Key to Umbria: Perugia

This room contains the objects described below, which come from the region around Perugia, as well as a large collection of grave goods from the Necropoles of Perugia.

Iron Age sword (ca. 8th century BC)

This magnificent weapon was found in 1926 at Fontivegge (near the railway station of Perugia).

Stele from Monte Gualandro (ca. 600 BC)

This huge sandstone funerary stele from Tuoro sul Trasimeno is carved with a relief of two warriors in combat that possibly represents an aspect of the funerary games held in honour of the deceased.  The warriors appear to be naked behind their circular shields, and each is armed with a sword and a dagger.

This stele is related to another (late 7th century) from the Etruscan city of Vetulonia that is now in the Museo Archeologico Isidoro Falchi.  This second stele depicts a single warrior , similarly naked behind a circular shield but armed with a double-headed axe and wearing a Greek helmet.  It contains one of the earliest surviving Etruscan funerary inscriptions, which identifies the deceased as Avele Feluske, son of Tusnute and [...]panalas.  It also identifies the donor as "hirumina phersnalas", which might mean Hirumina of Perugia. 

These stele are also discussed in the page on Early Etruscan Inscriptions.

Architectural Terracottas  (6th -1st centuries BC)

The following are exhibited in showcase 15

Antefix of a Maenad 6th century BC)

This lovely antefix, which is of unknown provenance, presumably came from a temple in or near Perugia.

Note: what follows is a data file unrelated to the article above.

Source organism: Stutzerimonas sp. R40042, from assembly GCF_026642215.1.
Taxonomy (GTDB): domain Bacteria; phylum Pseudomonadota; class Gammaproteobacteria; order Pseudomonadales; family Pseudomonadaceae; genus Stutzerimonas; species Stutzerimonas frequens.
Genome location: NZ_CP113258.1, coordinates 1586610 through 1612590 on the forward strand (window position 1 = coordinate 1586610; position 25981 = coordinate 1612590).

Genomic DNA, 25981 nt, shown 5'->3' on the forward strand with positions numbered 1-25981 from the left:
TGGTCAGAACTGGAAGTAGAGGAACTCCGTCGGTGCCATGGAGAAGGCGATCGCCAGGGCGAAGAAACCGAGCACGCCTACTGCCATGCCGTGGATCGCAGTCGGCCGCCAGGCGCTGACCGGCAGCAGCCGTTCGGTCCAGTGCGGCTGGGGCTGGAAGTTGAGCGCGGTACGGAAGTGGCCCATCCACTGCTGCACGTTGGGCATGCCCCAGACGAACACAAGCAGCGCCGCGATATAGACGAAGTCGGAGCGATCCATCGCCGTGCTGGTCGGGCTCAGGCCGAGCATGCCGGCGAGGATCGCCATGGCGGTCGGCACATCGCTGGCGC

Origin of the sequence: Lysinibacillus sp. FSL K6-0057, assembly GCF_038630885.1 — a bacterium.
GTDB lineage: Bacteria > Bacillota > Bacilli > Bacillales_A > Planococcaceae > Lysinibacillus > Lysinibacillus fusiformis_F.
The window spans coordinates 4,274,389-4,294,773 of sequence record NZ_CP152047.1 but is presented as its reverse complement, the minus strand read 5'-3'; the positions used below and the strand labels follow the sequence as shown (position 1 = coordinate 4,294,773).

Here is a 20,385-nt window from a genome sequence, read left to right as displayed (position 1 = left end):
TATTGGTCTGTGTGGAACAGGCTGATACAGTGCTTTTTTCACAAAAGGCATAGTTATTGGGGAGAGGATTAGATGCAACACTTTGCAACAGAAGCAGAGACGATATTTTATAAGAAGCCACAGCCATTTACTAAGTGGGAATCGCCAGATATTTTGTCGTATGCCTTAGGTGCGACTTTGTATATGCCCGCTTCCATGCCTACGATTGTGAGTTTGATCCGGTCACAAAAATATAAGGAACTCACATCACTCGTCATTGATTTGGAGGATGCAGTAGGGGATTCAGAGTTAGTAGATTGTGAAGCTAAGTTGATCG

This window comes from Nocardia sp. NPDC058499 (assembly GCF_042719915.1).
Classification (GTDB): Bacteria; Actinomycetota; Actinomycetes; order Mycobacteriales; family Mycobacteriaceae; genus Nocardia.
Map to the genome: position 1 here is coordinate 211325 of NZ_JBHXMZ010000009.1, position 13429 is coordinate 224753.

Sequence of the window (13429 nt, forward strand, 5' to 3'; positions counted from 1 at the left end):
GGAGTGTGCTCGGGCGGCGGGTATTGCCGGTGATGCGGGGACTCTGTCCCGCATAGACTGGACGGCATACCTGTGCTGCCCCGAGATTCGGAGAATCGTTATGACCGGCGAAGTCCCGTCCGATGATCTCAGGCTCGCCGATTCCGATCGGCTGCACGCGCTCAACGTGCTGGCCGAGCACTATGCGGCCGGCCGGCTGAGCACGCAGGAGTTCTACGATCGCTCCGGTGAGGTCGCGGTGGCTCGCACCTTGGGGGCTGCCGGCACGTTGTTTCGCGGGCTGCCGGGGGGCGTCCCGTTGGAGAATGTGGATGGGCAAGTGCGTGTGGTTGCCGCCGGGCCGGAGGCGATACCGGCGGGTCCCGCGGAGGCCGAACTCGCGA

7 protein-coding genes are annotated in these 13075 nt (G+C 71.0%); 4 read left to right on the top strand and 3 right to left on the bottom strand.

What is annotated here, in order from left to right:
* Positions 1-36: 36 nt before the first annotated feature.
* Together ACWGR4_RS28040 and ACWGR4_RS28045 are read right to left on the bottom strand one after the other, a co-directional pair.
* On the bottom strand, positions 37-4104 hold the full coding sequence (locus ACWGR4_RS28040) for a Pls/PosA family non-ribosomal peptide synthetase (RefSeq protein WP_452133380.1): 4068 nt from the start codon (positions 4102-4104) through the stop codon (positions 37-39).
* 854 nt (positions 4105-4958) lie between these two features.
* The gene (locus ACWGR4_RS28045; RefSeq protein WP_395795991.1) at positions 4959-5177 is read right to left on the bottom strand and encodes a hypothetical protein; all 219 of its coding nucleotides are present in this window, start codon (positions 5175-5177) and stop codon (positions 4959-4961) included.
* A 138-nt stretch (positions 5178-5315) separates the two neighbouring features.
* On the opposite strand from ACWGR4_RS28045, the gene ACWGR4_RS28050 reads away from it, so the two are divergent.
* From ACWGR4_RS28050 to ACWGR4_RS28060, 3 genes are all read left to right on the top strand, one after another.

Antefix of Silenus (4th century BC)

This terracotta antefix was discovered in the 19th century in an area named for the Tiro a Segno (shooting club) at 28 Borgo XX Giugno, which would have been between the Etruscan city and the Frontone necropolis (see Walk IV).

Finds from Viale Indipendenza (ca. 100 BC)


These exhibits, a tile with the relief of a marine monster and two antefixes of maenads (illustrated here), suggest the presence of a temple in Viale Indipendenza (ex Viale Carlo Alberto).

Statue of a God (ca. 100 BC)

This terracotta figure, which was found in 1773 at Compresso (some 12 km north west of Perugia), represents the seated figure of a young god wearing an animal skin.  It bears the potter’s signature: C[aius] Rufius s[igillarius] finxit.

Return to the page on exhibits in this room from the Necropoles of Perusia.

Leave the room by the opening on the left at the far end, into the parallel room, which I have designated as Etruscan and Roman Perugia II.

Return to the main page on the Museo Archeologico.


Museo Archeologico: Etruscan and Roman Perusia I

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Roman Umbria II;    Deposit